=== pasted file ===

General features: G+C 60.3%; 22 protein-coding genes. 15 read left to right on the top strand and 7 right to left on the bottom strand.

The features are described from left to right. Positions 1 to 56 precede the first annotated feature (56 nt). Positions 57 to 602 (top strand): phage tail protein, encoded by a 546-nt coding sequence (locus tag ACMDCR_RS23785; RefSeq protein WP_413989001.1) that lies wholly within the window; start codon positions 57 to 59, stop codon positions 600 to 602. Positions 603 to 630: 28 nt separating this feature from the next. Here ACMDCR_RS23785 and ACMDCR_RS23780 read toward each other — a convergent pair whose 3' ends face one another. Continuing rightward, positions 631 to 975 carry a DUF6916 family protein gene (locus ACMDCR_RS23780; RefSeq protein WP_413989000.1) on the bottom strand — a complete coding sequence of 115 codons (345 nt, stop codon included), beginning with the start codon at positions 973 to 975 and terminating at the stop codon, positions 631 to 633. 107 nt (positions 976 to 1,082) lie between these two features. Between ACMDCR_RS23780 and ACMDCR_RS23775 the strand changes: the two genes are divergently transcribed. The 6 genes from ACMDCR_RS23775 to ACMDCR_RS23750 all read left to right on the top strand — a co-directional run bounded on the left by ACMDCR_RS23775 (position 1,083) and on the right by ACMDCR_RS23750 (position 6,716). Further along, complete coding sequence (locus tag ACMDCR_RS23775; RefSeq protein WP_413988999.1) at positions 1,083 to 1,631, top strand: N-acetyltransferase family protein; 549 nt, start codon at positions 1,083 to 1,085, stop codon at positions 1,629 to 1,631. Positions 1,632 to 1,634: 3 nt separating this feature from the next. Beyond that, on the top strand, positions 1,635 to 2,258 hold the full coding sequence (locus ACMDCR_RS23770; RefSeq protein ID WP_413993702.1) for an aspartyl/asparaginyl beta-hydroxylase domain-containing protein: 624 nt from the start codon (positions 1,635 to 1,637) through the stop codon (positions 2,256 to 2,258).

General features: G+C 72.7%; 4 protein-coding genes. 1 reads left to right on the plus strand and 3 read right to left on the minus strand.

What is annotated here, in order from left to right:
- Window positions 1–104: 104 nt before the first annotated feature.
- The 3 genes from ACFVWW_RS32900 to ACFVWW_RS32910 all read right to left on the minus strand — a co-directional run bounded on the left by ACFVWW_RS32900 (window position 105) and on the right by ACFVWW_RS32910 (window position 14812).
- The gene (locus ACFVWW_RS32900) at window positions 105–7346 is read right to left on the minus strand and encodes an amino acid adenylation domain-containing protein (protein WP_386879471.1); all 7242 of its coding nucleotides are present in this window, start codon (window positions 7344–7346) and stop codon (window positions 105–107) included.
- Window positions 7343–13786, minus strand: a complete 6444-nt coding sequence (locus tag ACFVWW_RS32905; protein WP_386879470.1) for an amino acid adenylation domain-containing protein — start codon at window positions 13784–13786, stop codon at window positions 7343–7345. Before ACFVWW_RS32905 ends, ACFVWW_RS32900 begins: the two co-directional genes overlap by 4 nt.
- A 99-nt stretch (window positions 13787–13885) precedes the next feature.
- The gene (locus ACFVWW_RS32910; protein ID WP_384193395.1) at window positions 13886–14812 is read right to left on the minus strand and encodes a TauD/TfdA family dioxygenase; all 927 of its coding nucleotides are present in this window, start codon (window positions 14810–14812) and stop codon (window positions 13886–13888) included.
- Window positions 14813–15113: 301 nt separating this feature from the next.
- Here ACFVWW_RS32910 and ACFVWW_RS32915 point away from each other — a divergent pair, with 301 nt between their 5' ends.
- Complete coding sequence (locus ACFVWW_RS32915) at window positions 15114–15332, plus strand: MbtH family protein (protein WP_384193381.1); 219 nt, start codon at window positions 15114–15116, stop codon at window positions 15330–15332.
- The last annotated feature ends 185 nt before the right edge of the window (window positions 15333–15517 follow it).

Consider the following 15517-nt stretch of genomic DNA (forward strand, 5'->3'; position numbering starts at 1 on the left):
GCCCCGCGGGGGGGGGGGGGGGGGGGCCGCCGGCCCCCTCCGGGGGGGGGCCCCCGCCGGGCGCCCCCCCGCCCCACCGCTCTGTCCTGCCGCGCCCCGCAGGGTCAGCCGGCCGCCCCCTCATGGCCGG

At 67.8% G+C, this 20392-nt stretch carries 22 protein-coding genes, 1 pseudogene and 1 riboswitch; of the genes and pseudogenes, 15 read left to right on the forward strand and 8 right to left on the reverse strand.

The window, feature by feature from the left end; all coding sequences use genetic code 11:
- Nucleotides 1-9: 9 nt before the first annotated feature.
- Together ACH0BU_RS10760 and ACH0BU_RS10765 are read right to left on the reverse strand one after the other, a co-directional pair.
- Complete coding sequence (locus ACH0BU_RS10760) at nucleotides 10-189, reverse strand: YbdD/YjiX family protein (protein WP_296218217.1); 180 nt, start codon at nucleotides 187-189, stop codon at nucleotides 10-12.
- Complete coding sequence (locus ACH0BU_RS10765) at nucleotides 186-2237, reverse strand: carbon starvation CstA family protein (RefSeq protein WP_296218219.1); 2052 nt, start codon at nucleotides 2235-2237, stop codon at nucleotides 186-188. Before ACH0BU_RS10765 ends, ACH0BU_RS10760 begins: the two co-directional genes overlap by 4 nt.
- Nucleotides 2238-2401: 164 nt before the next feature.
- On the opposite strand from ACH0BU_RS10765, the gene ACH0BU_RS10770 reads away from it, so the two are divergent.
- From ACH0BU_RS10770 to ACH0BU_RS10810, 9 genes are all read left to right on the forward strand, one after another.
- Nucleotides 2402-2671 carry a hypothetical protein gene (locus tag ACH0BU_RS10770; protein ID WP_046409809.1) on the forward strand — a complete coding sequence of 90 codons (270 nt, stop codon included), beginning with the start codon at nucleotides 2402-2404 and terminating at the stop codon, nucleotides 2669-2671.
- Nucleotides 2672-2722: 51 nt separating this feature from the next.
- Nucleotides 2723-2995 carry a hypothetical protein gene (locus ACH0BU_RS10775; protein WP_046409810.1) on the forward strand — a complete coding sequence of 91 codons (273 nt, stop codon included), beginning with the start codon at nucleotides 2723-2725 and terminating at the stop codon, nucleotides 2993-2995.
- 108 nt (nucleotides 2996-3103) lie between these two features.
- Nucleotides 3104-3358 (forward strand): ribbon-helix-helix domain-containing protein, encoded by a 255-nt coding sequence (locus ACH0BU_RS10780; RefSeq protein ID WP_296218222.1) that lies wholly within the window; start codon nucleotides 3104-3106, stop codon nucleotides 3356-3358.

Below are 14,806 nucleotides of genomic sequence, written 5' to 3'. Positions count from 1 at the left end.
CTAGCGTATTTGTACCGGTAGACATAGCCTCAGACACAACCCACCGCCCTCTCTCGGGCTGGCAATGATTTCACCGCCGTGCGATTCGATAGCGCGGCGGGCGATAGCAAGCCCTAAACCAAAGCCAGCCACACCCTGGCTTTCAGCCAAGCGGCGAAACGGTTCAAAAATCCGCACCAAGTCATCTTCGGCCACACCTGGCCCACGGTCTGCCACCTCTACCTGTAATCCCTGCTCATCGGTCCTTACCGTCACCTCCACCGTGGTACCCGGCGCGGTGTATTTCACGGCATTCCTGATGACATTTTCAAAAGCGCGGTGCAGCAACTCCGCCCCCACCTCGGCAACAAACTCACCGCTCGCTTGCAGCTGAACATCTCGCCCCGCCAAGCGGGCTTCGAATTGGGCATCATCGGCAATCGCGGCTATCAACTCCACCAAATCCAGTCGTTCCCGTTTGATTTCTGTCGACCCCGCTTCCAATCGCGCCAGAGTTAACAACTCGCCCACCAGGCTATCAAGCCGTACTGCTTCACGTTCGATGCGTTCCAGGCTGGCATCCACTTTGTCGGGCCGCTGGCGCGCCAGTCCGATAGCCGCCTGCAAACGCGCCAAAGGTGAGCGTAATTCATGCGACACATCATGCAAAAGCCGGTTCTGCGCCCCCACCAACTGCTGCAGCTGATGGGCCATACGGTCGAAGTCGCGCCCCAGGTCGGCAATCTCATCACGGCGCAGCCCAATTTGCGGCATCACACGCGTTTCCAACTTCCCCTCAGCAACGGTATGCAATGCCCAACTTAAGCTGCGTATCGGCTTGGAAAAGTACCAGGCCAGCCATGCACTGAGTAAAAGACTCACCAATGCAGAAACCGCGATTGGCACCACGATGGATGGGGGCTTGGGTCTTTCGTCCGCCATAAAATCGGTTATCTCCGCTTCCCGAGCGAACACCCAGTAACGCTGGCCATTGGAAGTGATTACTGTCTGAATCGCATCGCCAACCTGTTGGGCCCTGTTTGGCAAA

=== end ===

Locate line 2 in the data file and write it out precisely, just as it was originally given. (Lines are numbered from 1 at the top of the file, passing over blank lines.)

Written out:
The features are described from left to right. Positions 1 to 56 precede the first annotated feature (56 nt). Positions 57 to 602 (top strand): phage tail protein, encoded by a 546-nt coding sequence (locus tag ACMDCR_RS23785; RefSeq protein WP_413989001.1) that lies wholly within the window; start codon positions 57 to 59, stop codon positions 600 to 602. Positions 603 to 630: 28 nt separating this feature from the next. Here ACMDCR_RS23785 and ACMDCR_RS23780 read toward each other — a convergent pair whose 3' ends face one another. Continuing rightward, positions 631 to 975 carry a DUF6916 family protein gene (locus ACMDCR_RS23780; RefSeq protein WP_413989000.1) on the bottom strand — a complete coding sequence of 115 codons (345 nt, stop codon included), beginning with the start codon at positions 973 to 975 and terminating at the stop codon, positions 631 to 633. 107 nt (positions 976 to 1,082) lie between these two features. Between ACMDCR_RS23780 and ACMDCR_RS23775 the strand changes: the two genes are divergently transcribed. The 6 genes from ACMDCR_RS23775 to ACMDCR_RS23750 all read left to right on the top strand — a co-directional run bounded on the left by ACMDCR_RS23775 (position 1,083) and on the right by ACMDCR_RS23750 (position 6,716). Further along, complete coding sequence (locus tag ACMDCR_RS23775; RefSeq protein WP_413988999.1) at positions 1,083 to 1,631, top strand: N-acetyltransferase family protein; 549 nt, start codon at positions 1,083 to 1,085, stop codon at positions 1,629 to 1,631. Positions 1,632 to 1,634: 3 nt separating this feature from the next. Beyond that, on the top strand, positions 1,635 to 2,258 hold the full coding sequence (locus ACMDCR_RS23770; RefSeq protein ID WP_413993702.1) for an aspartyl/asparaginyl beta-hydroxylase domain-containing protein: 624 nt from the start codon (positions 1,635 to 1,637) through the stop codon (positions 2,256 to 2,258).